MEBANE — Three years ago, ARCA took the bold step of blowing up the way it sells its cash-handling machines to banks and credit unions, shifting from a network of bank equipment dealers to an in-house sales force.
When the results generated by its new 12-member sales force proved disappointing, ARCA took an even more radical step: It blew up its sales process all over again in mid-2012.
Overhaul No. 2, which counterintuitively involved creating a sales team that includes staffers who aren’t directly involved in sales, proved to be a winner. The revamped sales effort, combined with a booming market for its machines, enabled the company to ship 3,300 units for the 12-month period that ended in August, nearly twice the 1,700 units it shipped in the prior 12 months.
“I always believed it would give us incremental improvements,” founder and CEO Mort O’Sullivan said of the company’s new sales model. “But it’s even better than I imagined.”
Indeed, ARCA made the latest Inc. 5000 list of the nation’s fastest-growing privately held companies, coming in at No. 4,999. The company’s sales rose 35 percent to $32.7 million in the 2012 calendar year, and O’Sullivan projects that revenue will jump 65 percent this year.
But the enhancements aren’t limited to the company’s revenue numbers.
The cost of acquiring a new customer has been reduced by about 40 percent. And the sales cycle has been shortened from an average of 15 months to between five and six months, O’Sullivan said.
The increased business has by necessity pumped up the company’s staff, which has expanded from 69 at the end of 2012 to 86 today. O’Sullivan anticipates the employee ranks will swell further to 100 by the end of the year.
O’Sullivan, 41, founded ARCA – the original name was ArcaTech Systems – in 1998. He previously worked at a company that sold software used by the banking industry.
Today O’Sullivan estimates that ARCA is the No. 2 maker of cash dispensers and cash recyclers machines with about 40 percent of the market, up from a 12 percent market share in 2010.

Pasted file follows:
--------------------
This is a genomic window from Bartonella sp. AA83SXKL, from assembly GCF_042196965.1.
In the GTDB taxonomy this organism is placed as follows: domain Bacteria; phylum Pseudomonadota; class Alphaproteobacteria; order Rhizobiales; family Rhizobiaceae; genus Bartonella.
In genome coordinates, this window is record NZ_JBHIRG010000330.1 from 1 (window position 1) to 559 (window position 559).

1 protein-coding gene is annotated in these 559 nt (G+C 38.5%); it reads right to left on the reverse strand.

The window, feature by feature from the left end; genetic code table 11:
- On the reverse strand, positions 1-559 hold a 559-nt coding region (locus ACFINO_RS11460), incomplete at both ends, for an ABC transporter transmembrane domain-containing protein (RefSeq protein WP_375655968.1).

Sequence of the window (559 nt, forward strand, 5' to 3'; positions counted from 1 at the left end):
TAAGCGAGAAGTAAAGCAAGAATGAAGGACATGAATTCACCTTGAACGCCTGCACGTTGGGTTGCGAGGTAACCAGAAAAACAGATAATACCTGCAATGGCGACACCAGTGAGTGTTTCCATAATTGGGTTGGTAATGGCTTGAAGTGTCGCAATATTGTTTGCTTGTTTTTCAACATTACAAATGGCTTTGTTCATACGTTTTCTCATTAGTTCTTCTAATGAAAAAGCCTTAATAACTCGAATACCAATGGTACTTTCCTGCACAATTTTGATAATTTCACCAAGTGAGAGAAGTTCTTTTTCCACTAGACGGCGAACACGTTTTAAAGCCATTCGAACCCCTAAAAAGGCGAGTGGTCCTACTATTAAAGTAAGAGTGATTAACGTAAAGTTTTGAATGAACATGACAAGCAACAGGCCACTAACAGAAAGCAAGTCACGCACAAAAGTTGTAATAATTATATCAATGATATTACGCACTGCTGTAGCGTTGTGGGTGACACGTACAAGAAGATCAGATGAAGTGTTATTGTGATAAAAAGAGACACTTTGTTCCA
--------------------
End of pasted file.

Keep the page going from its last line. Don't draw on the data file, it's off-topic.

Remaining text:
A cash business
ARCA makes cash dispensers and cash recyclers, machines the size of an office copier, that it sells under its own brand as well as equipment that others – including Diebold, Burroughs and, in Canada, IBM – sell under their names. It also makes components that Toshiba Tec uses in its point-of-sale systems.
Cash dispensers, which employ the same technology used by ATMs, are used by banks and credit unions to dole out cash to customers as a way of boosting efficiency. Among other things, they speed transactions and reduce time devoted to balancing the cash drawer at the end of the day.
Cash recyclers, meanwhile, are two-way machines that take in cash as well as doling it out. They allow bank tellers to focus on engaging customers – and, most critically, cross-selling – rather than counting cash.
Cash recyclers store bills in a secure safe, reducing time-consuming trips to the vault. They also serve as a deterrent to robberies if the branch posts a sign saying, “Our associates have no direct access to cash. All cash is auto-dispensed.”
ARCA’s cash dispensers range from $15,000 to $25,000; cash recyclers start at $25,000 and can cost as much as $40,000.
ARCA touts that it has a wider array of machines than its competition, including market leader Glory Global Solutions.
“We’re not less expensive,” O’Sullivan said. “We don’t compete on price.”
A team approach